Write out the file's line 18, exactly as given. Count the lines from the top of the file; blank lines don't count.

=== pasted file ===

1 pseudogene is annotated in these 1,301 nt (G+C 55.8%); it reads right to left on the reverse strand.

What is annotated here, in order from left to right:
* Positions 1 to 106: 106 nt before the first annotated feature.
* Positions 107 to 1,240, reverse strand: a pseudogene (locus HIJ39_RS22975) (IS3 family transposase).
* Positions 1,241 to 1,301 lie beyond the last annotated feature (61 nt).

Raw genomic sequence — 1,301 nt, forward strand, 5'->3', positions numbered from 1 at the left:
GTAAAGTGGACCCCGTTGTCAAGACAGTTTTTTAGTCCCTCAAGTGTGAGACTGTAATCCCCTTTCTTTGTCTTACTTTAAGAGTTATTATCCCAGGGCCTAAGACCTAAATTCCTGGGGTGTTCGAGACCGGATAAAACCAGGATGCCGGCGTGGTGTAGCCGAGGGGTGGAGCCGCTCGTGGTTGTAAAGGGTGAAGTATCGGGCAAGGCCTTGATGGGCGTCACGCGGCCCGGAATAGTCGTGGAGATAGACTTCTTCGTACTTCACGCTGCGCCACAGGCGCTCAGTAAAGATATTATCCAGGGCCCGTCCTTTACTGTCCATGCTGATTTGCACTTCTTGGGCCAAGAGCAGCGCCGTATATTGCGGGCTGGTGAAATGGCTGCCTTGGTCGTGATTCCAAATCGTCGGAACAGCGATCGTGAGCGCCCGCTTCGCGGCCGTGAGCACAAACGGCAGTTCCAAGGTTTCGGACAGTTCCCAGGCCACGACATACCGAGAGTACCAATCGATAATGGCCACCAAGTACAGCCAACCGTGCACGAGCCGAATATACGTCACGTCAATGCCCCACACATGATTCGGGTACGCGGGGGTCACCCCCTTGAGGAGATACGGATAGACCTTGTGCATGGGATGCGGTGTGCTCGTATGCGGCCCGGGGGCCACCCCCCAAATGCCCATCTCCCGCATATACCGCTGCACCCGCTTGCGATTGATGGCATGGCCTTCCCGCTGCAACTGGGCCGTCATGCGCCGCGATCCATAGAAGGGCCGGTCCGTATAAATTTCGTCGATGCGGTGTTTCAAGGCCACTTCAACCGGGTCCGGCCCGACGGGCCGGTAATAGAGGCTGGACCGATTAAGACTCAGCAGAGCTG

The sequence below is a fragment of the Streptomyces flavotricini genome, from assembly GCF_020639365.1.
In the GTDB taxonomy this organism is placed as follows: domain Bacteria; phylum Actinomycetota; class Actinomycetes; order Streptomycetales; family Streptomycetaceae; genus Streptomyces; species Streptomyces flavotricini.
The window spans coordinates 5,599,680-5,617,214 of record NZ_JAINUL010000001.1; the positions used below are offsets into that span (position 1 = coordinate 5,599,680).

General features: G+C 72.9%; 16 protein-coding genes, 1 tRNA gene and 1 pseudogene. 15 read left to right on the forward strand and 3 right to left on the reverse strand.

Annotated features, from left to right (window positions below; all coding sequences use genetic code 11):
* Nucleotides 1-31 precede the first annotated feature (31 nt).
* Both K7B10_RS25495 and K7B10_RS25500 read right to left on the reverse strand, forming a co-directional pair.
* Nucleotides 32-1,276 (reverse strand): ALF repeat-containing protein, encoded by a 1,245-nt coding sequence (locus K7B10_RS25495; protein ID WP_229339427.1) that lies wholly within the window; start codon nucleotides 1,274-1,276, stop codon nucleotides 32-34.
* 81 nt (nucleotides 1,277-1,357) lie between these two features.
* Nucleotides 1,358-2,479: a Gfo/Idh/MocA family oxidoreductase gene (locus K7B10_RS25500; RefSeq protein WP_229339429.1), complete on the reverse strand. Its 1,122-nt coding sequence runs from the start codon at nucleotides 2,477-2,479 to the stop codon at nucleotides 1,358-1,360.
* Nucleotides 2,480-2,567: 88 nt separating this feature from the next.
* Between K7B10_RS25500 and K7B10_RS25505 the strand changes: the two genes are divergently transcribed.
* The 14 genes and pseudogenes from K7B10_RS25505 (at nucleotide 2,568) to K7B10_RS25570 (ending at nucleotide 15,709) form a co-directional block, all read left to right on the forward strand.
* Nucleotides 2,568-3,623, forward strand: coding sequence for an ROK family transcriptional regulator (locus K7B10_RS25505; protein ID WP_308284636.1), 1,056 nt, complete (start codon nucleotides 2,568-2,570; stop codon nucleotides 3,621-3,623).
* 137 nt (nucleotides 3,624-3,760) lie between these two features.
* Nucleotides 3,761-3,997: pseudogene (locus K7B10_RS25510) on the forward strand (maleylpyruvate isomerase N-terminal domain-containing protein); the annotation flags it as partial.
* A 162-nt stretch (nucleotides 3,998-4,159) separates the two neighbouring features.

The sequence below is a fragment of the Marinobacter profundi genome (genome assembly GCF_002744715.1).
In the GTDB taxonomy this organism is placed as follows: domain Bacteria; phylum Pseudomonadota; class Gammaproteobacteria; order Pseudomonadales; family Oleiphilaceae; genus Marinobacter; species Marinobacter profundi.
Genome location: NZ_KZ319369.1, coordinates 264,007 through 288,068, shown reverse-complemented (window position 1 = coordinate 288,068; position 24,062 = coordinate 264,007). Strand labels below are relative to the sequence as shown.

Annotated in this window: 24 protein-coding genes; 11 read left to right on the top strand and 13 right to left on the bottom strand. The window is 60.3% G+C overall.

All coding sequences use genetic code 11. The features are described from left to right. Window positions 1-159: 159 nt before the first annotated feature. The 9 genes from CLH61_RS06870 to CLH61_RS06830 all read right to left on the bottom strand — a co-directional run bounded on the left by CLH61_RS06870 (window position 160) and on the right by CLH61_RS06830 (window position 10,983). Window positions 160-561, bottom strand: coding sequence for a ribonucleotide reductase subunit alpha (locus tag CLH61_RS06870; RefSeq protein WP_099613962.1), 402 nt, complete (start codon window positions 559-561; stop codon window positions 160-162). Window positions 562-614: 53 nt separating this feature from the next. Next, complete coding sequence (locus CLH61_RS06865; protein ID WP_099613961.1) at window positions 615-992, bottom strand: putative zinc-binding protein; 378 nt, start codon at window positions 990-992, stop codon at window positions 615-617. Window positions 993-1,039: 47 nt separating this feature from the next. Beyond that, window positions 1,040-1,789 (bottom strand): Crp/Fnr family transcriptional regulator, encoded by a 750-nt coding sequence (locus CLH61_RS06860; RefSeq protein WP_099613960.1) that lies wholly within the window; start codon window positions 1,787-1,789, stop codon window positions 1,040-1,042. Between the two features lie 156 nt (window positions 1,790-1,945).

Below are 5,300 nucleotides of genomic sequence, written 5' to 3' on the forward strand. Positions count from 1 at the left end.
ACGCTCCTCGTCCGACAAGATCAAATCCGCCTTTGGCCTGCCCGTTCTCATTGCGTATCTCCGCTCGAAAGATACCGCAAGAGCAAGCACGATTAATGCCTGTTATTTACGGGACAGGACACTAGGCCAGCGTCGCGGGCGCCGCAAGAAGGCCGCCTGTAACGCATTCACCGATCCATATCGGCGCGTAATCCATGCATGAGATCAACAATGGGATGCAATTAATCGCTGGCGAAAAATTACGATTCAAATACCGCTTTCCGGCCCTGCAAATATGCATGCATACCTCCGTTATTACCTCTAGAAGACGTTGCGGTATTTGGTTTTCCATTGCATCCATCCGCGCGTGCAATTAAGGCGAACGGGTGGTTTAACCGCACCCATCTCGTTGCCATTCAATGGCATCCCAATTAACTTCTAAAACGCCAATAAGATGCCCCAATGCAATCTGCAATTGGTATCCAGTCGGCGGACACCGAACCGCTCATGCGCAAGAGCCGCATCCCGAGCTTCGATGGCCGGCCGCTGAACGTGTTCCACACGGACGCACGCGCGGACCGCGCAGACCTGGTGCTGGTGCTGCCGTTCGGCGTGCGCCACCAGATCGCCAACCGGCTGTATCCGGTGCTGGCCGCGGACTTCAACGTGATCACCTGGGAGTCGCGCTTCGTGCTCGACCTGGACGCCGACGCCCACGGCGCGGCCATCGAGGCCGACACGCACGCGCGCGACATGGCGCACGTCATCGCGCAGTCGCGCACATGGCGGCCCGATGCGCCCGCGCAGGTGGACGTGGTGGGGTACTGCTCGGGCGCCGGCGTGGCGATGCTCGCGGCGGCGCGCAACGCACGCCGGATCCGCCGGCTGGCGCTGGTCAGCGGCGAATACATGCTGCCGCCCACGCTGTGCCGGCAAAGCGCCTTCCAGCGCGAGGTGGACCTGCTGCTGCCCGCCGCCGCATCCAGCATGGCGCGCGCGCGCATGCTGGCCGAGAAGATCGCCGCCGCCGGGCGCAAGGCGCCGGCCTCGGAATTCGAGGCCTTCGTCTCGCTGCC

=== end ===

* Nucleotides 2,480-2,567: 88 nt separating this feature from the next.